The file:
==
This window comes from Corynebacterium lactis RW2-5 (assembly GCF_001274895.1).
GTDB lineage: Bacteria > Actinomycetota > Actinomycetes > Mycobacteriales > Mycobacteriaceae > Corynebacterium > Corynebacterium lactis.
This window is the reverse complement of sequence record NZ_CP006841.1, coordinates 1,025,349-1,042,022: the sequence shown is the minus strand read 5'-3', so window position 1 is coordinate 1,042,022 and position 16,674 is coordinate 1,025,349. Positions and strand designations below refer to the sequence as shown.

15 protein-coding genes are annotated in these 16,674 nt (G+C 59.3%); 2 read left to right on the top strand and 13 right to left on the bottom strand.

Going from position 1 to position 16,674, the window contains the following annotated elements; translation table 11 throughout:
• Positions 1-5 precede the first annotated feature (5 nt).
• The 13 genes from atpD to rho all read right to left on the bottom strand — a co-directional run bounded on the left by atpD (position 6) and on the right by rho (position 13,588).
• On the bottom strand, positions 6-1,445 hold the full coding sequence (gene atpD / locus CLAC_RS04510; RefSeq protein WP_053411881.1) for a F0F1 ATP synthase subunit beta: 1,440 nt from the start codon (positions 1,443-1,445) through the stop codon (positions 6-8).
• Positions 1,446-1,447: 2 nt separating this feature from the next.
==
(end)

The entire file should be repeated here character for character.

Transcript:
This window comes from Corynebacterium lactis RW2-5 (assembly GCF_001274895.1).
GTDB lineage: Bacteria > Actinomycetota > Actinomycetes > Mycobacteriales > Mycobacteriaceae > Corynebacterium > Corynebacterium lactis.
This window is the reverse complement of sequence record NZ_CP006841.1, coordinates 1,025,349-1,042,022: the sequence shown is the minus strand read 5'-3', so window position 1 is coordinate 1,042,022 and position 16,674 is coordinate 1,025,349. Positions and strand designations below refer to the sequence as shown.

15 protein-coding genes are annotated in these 16,674 nt (G+C 59.3%); 2 read left to right on the top strand and 13 right to left on the bottom strand.

Going from position 1 to position 16,674, the window contains the following annotated elements; translation table 11 throughout:
• Positions 1-5 precede the first annotated feature (5 nt).
• The 13 genes from atpD to rho all read right to left on the bottom strand — a co-directional run bounded on the left by atpD (position 6) and on the right by rho (position 13,588).
• On the bottom strand, positions 6-1,445 hold the full coding sequence (gene atpD / locus CLAC_RS04510; RefSeq protein WP_053411881.1) for a F0F1 ATP synthase subunit beta: 1,440 nt from the start codon (positions 1,443-1,445) through the stop codon (positions 6-8).
• Positions 1,446-1,447: 2 nt separating this feature from the next.